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How to Turn an Angry Customer into a "Coachable Moment"

Using Net Promoter Score® to measure customer loyalty can provide you with great insights – some positive and some negative.  Either scenario is an opportunity to act. 

 

 

When you ask your customers “On a scale of 0-10, how likely would you be to recommend us to a friend or colleague?” you generally expect responses in the 5-10 range.  But the true “Coachable Moment” happens when you get that big, fat “0."

 

This happened to one of our clients recently.  Through our Best of Print and Digital® program, we provide Net Promoter Score® surveys to printing companies, giving them an objective measurement of how their customers feel about them overall – true visibility to their customer loyalty scores.  In a recent survey, one client received a response that we call “A Coachable Moment”:

 

1. How likely are you to recommend us? 

“0”

 

2. What is your reason for giving this answer? 

“The service was horrible, [you]couldn't perform basic customer service. And [you] ended up out sourcing my job when [you] had specific instructions not to do that”

 

3. What is our Relationship Status: 

“[You are] one of many providers”

 

4. Are there things we can do to improve?

 “There is nothing you can do to repair it”

 

 

Yikes!  This is ONE UPSET CUSTOMER!  So, the question is:  What would you do next?  At Butler Street, we believe that all information is valuable, whether it is positive or negative.  In fact, by simply asking the question, this client has now uncovered insight about this customer’s perceptions, which gives us the opportunity to ACT and change the environment.

 

We recommend a simple approach for all Net Promoter Score® responses:

  • Detractors – (these are the customers who rank you from 0-6).   When discover that you have a Detractor, you meet with them, apologize, and ask what you can do to right the wrongs you have committed.

  • Passives – (these customers will rate you a 7 or 8).  With Passives, you meet with them, thank them for taking the survey, and ask them what it would take to be a 9 or 10.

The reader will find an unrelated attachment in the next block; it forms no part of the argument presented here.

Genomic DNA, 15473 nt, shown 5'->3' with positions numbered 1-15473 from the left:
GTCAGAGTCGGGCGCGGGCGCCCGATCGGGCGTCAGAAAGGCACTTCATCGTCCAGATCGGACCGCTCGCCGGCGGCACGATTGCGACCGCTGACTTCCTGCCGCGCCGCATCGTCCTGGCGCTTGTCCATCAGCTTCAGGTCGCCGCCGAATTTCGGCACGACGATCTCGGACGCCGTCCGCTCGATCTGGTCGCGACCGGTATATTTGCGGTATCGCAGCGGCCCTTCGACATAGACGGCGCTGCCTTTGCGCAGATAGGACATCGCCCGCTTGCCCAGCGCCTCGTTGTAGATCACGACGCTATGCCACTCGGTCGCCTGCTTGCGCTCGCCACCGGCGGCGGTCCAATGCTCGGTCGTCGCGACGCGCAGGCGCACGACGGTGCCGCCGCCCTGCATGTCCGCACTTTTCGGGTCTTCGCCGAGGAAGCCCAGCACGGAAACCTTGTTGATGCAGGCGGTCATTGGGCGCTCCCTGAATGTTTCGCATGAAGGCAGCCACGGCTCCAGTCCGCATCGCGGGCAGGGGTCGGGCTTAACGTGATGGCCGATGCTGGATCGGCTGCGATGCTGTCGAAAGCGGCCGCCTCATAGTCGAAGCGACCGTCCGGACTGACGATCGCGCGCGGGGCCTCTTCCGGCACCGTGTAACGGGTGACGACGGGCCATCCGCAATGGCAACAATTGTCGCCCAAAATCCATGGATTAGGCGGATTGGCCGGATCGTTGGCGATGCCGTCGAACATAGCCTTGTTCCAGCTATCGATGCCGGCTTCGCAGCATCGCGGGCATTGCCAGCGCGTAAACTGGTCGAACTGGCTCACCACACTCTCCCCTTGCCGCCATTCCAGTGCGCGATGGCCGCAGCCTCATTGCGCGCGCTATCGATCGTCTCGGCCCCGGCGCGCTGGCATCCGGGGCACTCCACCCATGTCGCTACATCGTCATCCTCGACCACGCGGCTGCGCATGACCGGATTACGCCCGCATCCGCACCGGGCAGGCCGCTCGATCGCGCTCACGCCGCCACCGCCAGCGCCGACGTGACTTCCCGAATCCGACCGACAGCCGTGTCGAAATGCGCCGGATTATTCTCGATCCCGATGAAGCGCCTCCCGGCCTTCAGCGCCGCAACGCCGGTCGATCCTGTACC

• Promoters – these are your most loyal customers, so, this is simple – you meet with them and ask them for a recommendation! (Something they have already told you they would do)

 

So, let’s go back to our example.  This was a relatively small customer.  Almost an afterthought.  But the response was a shock – which spurred our client to action.  By following the approach described above, our client turned a negative review into a huge new opportunity!  Here’s the sales rep’s feedback about what happened when our client followed the process:

 

“This was good advice. We just got [Customer] on the phone and had a great conversation with him.  This guy buys about $1.8M in products we can produce – but we only sell them about $ 5,000 per year.  It turns out he used to work with [Bill] at [XYZCo] so we are going to get them together and give it another shot.  I hate to see the NPS score go down with his response but we would never have known how upset he was without the feedback. [and would never have known how big this customer could be!]"

 

This is the power of understanding customer loyalty – and a great testimonial about what can happen if you choose to act on the data.  Our client had a “small customer” that scored poorly on the survey.  But rather than writing the customer off and moving on, the sales team decided to approach the frustrated client and ask the simple question: “what can we do to make this better?”

 

By doing this, the customer feels like they were heard, they shared additional information, and the team uncovered a huge new sales opportunity.

 

Taking the step to measure customer loyalty can be uncomfortable.  It will probably result in some “Coachable Moments” for you and your team.  But in the end – your customers will respond, your business will grow, and you will improve your relationships with the most important assets you have – your customers.

 

Net Promoter, Net Promoter System, Net Promoter Score, NPS and the NPS-related emoticons are registered trademarks of Bain & Company, Inc., Fred Reichheld and Satmetrix Systems, Inc.

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